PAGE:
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Charged with Brandishing a Firearm?

Let Our Florida Gun Attorneys Defend Your Rights in Fort Lauderdale

Most people are aware of the criminal liability that surrounds violent offenses that involve the use of a gun. However, many would be surprised to learn that in Fort Lauderdale and elsewhere in Broward County, Florida, a person may face a criminal charge and potential jail time even if he or she simply displays a firearm without firing it. State law specifically outlines the circumstances under which a person may display a gun in front of others.

A concealed carry state

Florida residents may carry a concealed firearm if they have obtained legal permission to do so. Gun owners must first obtain a Concealed Carry Permit, which is a state-issued license that allows individuals to carry a firearm in public as long as the weapon is not openly displayed. Visitors from other states may also carry a concealed firearm in Florida if they have a concealed carry permit issued by their home state and if the home state offers reciprocity for concealed carry. Some states offer an open carry permit, which does not require the firearm to remain concealed in public. Florida is not among the states that legally permit open carry for everyday civilians.

Improper exhibition of a firearm

State law clearly prohibits the public display of firearms outside of certain limited exceptions. Moreover, state law also prohibits the improper display of a weapon in private settings. If an individual shows a firearm to another person in a rude, careless, angry, or threatening manner, he or she may be charged with Improper Exhibition of a Firearm, also known as brandishing a weapon. While the act of carelessly or aggressively displaying a weapon is enough to trigger the charge, people are often charged with Improper Exhibition of a Firearm in combination with another related offense like aggravated assault or attempted robbery. By definition, an individual who displays a firearm while committing an act of assault or while attempting to rob someone also commits the offense of improperly displaying a firearm in the course of committing the primary criminal act.

Proving improper display of a weapon

There are three elements that comprise the Improper Display of a Firearm offense. Therefore, in order to obtain conviction, the state must prove the following:

  • The accused carried or otherwise had possession of a weapon
  • The accused displayed the weapon in a rude, threatening, careless, or angry manner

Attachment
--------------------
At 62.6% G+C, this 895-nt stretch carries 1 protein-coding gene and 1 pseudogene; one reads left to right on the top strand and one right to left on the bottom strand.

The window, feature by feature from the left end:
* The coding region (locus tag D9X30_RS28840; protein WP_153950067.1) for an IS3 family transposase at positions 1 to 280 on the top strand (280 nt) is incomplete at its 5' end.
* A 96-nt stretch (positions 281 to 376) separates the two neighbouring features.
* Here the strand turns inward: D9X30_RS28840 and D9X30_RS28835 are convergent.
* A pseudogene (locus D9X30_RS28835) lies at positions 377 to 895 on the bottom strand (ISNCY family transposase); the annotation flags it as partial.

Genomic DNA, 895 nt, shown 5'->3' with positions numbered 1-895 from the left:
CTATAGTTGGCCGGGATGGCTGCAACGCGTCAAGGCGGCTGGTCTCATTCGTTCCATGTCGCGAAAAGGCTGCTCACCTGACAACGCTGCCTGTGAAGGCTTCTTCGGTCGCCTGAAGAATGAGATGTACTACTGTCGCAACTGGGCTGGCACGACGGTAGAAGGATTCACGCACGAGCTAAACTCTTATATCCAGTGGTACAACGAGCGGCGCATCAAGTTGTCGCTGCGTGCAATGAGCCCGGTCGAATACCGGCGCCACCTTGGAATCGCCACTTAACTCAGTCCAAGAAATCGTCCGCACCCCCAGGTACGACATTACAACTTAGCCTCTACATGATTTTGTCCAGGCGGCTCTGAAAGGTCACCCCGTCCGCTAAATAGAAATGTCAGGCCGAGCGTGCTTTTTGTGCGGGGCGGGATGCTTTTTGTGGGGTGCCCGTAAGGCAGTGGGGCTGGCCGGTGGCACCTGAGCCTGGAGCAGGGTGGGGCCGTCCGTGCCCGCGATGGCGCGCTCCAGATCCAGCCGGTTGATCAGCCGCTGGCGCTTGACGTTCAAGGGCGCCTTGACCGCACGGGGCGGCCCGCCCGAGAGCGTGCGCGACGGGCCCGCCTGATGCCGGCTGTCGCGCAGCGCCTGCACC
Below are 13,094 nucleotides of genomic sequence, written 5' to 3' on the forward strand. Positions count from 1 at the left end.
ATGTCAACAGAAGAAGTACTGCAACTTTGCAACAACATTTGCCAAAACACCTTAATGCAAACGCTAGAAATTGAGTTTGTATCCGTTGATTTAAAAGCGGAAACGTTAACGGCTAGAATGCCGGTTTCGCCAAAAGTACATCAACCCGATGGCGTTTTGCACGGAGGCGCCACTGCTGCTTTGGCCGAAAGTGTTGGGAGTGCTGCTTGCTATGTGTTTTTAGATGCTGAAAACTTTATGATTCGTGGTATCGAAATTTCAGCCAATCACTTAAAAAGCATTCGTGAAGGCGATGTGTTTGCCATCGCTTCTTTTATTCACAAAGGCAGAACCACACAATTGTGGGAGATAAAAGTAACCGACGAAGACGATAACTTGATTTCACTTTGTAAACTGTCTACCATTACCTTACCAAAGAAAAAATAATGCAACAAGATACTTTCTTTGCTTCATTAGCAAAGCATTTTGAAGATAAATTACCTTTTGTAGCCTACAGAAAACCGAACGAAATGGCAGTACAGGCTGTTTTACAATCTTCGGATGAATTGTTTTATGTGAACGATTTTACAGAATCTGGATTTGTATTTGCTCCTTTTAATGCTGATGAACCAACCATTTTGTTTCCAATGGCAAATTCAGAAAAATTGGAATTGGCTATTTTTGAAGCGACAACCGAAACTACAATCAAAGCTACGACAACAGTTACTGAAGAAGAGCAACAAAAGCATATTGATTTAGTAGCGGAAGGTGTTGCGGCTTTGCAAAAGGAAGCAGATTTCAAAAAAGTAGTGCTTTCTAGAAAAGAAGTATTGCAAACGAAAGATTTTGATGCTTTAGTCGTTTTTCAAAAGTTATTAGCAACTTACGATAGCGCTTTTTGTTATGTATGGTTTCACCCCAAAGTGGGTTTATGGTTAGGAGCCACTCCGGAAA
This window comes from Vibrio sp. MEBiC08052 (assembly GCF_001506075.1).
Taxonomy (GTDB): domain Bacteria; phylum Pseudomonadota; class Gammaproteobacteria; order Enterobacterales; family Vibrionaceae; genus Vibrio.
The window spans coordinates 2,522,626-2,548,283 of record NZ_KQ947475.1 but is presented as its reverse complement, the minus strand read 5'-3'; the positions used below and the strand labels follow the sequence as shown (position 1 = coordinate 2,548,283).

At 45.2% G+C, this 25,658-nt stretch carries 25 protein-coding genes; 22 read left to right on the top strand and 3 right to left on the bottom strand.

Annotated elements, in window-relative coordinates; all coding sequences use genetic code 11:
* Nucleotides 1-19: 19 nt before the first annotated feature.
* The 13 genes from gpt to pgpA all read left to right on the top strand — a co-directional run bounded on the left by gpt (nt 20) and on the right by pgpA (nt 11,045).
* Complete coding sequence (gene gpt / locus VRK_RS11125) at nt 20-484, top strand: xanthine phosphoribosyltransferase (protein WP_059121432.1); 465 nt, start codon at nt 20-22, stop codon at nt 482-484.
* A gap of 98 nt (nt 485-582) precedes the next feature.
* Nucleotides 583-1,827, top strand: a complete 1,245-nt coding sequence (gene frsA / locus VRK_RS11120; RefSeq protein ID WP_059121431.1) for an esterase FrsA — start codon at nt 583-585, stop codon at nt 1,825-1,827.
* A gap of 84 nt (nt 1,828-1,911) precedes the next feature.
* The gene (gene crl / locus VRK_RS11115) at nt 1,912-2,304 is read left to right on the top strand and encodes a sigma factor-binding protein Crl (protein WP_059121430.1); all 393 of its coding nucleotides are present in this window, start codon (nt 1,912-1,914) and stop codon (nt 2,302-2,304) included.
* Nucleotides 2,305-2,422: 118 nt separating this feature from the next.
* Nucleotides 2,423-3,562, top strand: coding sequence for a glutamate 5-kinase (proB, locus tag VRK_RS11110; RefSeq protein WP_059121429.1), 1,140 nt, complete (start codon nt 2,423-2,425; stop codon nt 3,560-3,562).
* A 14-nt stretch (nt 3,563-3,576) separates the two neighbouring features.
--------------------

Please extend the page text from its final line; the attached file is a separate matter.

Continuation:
• The accused improperly displayed the weapon in front of at least one other person

Prosecutors must prove all three elements beyond a reasonable doubt. It is important to note that an accused person may be convicted for simply displaying the weapon in a rude or careless manner even if he or she did not actually threaten another person.

Penalties for improper display

If a person is convicted of improperly displaying a firearm, he or she may be sentenced to a maximum of one year in jail and/or up to $1,000 in fines. Improper Display of a Firearm is sometimes a lesser offense of which defendants are convicted if the state is unable to fully establish a more severe crime like Aggravated Assault with a Firearm. Under Florida’s 10-20-Life statute, violent felony cases in which the defendant possessed a firearm are eligible for enhanced sentencing. According to 10-20-Life sentencing guidelines, the mandatory minimum sentence for cases of aggravated assault crimes that involve possession of a firearm is 10 years imprisonment. In some cases, a defendant may be offered a plea deal in which he or she may plead guilty of brandishing a firearm and, as a result, avoid the potential of being sentenced to the mandatory 10-year imprisonment.

Defenses to improper display

Florida makes an exception to some of its laws regarding display of a firearm for cases that involve self-defense. Therefore, a person who is accused of illegally displaying a firearm may argue the firearm was displayed because it was intended to be used in self-defense against a perceived threat. However, the self-defense argument is not permitted if the accused initiated a fight with the other person and felt threatened by his or her response. A defense attorney would also likely push the prosecutor to offer sufficient evidence to prove the manner in which the defendant displayed the weapon was actually rude, careless, or threatening. The approach the attorney takes in defending his or her client will depend heavily on the specific facts of the case.

Contact a Florida weapons charge defense attorney

Those who have been accused of brandishing a weapon in Fort Lauderdale or elsewhere in Florida should contact a weapons defense attorney who has a track record of prevailing against similar charges. It is particularly important that anyone who is being questioned in relation to brandishing a weapon, aggravated assault, or a similar situation contact an attorney prior to communicating with law enforcement, even if the police have requested a voluntary interview. Having an attorney present can help an individual avoid the perils of unintentional self-incrimination and ensure his or her constitutional rights remain protected. Gun-related charges are aggressively prosecuted in Florida, and the likelihood of severe sentencing and prison time is great. Therefore, people who are accused of gun-related offenses simply cannot afford to risk facing very serious charges without skilled legal counsel. Attorneys are available to provide a free, confidential case evaluation in addition to helping the defendant understand the potential consequences and explore all viable legal options for responding to a very serious criminal accusation.

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